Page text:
Last Valentines day the Disney Film Project Podcast team released Episode 6 about a movie about two dogs who fall hopelessly in love, spend a magical evening together, and get to experience what is considered to be one of the most romantic moments in a Disney film ever. This year, one full year later, Disney has cracked open their vault once more to re-released the same movie, Lady and the Tramp, this time on Blu-ray as the Diamond Edition. While we’re not going to revisit the movie on the podcast (though we highly recommend you listen to the episode), I thought I’d take this moment to go all “Wonky Sluice” on you and talk about once of my other passions... tech.
Of late, Disney Blu-ray releases come with this nifty add on feature called Second Screen - Lady and the Tramp is the 5th release to have this feature. Now, since I’m both a recent iPad owner and a recent Blu-ray owner, I finally felt now was the time to sit through a Second Screen screening. So I popped in the Blu-ay and went to set up the app on my iPad. This was really the only big snafu I had. The program is huge... it took a very long time to download from iTunes, and it took even longer to get it synced over to my iPad. So if you’re planning to check this out, don’t want until you’re ready to watch to get the app on to your iPad.
There are two features in the app, and immediately rather than watch the movie, I jumped to the second feature which is a 360 degree viewing of Walt Disney’s Apartment in Disneyland. It’s a nifty little program where the iPad’s accelerometer is used to allow you to tilt and pan your way through a 360 image of the apartment. I read a few of the info panels that you can bring up as you look around, but really having looked at numerous pictures of the apartment over the years, I was done with it rather quickly and moved on to the movie itself.
Not entirely sure if I was supposed to start the application first, or the movie itself. However I opted for the movie first and selected the option on the Blu-ray menu to start the Second Screen viewing of the movie. Then I started the application. It immediately gave me the option to sync the application to the movie one of two ways, either via audio from the movie, or I could attempt to sync the app via my home network to my Blu-ray player and have it control the movie. I chose the latter and in seconds the movie adjusted back a bit and was synchronized with the application on my iPad.
It was an amazing experience. First of all, the main dialog of the movie is no the main event when viewing the movie this way. Instead, you’re listening to a voice over of Walt Disney and others who worked on Lady an the Tramp in a manner referred to as “Inside Walt’s Story Meetings”. This is a true Disney movie geeks dream, and a lot of fun to listen to. Much of it I had already known from my podcast research, however, there were a few new things I picked up as well.
Second Screen itself is a very neat concept, and I completely got it right away. For starters, there’s a number on the bottom left of the application that keeps ticking along. Similarly there is a number on the same spot on your television screen. If these two numbers don’t match you’re app is out of sync from your viewing. The app will immediately provide you with two buttons for re-syncing: Blu-ray to App, or App to Blu-ray - meaning either the movie jumps to where the app is or vice versa.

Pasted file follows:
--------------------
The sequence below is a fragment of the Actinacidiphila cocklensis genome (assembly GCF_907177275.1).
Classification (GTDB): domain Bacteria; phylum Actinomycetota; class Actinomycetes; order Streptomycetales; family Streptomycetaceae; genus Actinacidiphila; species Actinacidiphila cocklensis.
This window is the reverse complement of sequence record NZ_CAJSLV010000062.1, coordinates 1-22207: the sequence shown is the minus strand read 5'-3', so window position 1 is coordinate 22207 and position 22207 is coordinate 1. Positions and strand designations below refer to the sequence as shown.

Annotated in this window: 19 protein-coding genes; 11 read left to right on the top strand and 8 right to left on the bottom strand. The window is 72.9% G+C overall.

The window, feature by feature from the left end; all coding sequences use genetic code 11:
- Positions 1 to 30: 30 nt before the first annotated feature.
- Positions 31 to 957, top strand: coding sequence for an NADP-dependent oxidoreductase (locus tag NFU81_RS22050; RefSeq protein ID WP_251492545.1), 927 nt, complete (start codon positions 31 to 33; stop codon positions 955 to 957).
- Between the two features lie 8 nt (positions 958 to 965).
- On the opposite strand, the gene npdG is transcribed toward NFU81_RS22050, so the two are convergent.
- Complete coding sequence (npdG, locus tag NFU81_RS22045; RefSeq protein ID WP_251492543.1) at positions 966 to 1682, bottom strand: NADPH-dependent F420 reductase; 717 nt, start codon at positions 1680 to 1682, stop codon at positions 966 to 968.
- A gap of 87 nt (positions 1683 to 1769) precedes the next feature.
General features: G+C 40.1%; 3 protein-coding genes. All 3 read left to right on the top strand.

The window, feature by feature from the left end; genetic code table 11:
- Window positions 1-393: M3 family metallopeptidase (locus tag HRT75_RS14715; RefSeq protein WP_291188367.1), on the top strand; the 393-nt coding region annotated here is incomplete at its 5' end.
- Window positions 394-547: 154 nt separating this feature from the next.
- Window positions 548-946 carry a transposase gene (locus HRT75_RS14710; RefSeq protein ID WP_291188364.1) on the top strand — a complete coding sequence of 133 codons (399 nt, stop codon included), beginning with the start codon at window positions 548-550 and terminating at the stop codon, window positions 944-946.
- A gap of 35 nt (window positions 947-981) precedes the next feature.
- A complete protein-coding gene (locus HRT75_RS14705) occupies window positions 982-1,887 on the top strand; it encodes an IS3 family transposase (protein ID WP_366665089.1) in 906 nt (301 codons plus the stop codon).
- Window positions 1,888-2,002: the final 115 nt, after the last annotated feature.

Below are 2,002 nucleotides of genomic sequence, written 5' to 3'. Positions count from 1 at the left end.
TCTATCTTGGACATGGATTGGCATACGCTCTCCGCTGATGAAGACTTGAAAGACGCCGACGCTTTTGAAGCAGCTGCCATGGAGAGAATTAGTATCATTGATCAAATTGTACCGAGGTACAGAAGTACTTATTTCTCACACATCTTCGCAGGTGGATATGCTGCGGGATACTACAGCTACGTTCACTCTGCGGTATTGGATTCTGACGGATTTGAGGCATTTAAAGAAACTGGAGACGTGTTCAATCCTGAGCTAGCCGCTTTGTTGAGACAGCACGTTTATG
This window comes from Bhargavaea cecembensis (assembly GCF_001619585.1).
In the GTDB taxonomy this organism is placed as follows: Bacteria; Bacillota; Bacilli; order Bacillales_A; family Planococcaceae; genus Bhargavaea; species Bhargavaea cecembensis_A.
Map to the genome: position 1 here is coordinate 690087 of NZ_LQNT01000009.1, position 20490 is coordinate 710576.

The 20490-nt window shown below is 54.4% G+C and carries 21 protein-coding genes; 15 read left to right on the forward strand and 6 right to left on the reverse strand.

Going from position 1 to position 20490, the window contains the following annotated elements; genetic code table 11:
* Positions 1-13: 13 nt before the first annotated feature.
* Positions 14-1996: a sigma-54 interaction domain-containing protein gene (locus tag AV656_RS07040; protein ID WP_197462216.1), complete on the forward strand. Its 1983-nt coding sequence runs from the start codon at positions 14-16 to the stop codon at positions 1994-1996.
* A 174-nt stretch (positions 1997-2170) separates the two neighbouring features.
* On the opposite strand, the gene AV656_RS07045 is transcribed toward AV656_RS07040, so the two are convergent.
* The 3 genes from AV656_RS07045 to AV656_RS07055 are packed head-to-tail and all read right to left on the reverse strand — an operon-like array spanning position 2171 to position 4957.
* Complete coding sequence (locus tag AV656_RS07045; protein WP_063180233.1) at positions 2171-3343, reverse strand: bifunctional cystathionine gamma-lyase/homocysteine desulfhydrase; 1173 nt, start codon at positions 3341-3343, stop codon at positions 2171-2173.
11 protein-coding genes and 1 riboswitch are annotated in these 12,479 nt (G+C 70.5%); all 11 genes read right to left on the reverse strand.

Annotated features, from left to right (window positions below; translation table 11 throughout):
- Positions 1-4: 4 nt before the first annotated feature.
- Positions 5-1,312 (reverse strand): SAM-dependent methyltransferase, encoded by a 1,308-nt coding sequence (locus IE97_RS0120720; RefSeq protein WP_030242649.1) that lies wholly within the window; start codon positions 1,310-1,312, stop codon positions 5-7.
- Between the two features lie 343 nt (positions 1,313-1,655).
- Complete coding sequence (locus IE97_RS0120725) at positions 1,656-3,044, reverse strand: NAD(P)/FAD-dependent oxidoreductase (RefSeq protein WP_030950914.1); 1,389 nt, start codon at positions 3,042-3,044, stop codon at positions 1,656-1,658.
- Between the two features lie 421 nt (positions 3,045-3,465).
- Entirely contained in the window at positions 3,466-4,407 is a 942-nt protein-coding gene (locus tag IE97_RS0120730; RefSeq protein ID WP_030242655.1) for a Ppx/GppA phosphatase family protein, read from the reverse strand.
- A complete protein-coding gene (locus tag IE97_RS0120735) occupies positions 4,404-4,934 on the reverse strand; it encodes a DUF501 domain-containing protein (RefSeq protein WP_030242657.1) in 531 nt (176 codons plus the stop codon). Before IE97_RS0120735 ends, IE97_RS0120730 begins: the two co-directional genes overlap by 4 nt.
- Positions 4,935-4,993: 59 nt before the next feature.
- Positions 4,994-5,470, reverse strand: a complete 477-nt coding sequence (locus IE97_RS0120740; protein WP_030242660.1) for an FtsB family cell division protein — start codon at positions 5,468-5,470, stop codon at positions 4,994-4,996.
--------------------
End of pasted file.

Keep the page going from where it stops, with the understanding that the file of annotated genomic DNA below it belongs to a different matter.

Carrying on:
It’s important to note that on the Second Screen app you’re not watching the movie, but rather you’re being presented with information and activities that follow along with the movie. Because you might spend some additional time on a particular item that is presented, the application has s Pause button that pauses the Blu-ray until you’re ready to un-pause it. I used this feature extensively throughout.
One thing I really liked that each time the speaker changed, the app showed you an informational blurb about the speaker. It was a really clever way to maintain the transition throughout. Also throughout are little “Fun Facts” to expand upon what the speaker is discussing at the time. There is a plethora of artwork from background stills, to character breakdowns, to storyboard sketches.
There are also several interactive elements. Many of the pictures have additional information blurbs that can be triggered by pressing a strategically placed “i”. There are also several videos that you can play showing you fun scenes from the making of the movie, including one where the Mellowmen bark out the jailhouse blues heard at the dog pound in the movie. My absolute favorite elements were called “Flip Books”. These were actual animation artwork with a bar underneath where you could drag your finger back and forth and animate the artwork. in addition you can press a button and have the artwork switch to the final animation from the movie.
Overall Second Screen is a great way for a Disney geek like myself to watch a movie and I’m going to break out some other movies I have with this feature and take them for a Second Screening real soon.
What about you? Do you have an iPad? A Blu-ray player? Lady and the Tramp? Have you experienced Second Screen with this movie? Another? What do you think of it? As my grandpappy, Ol' Reliable, used to say...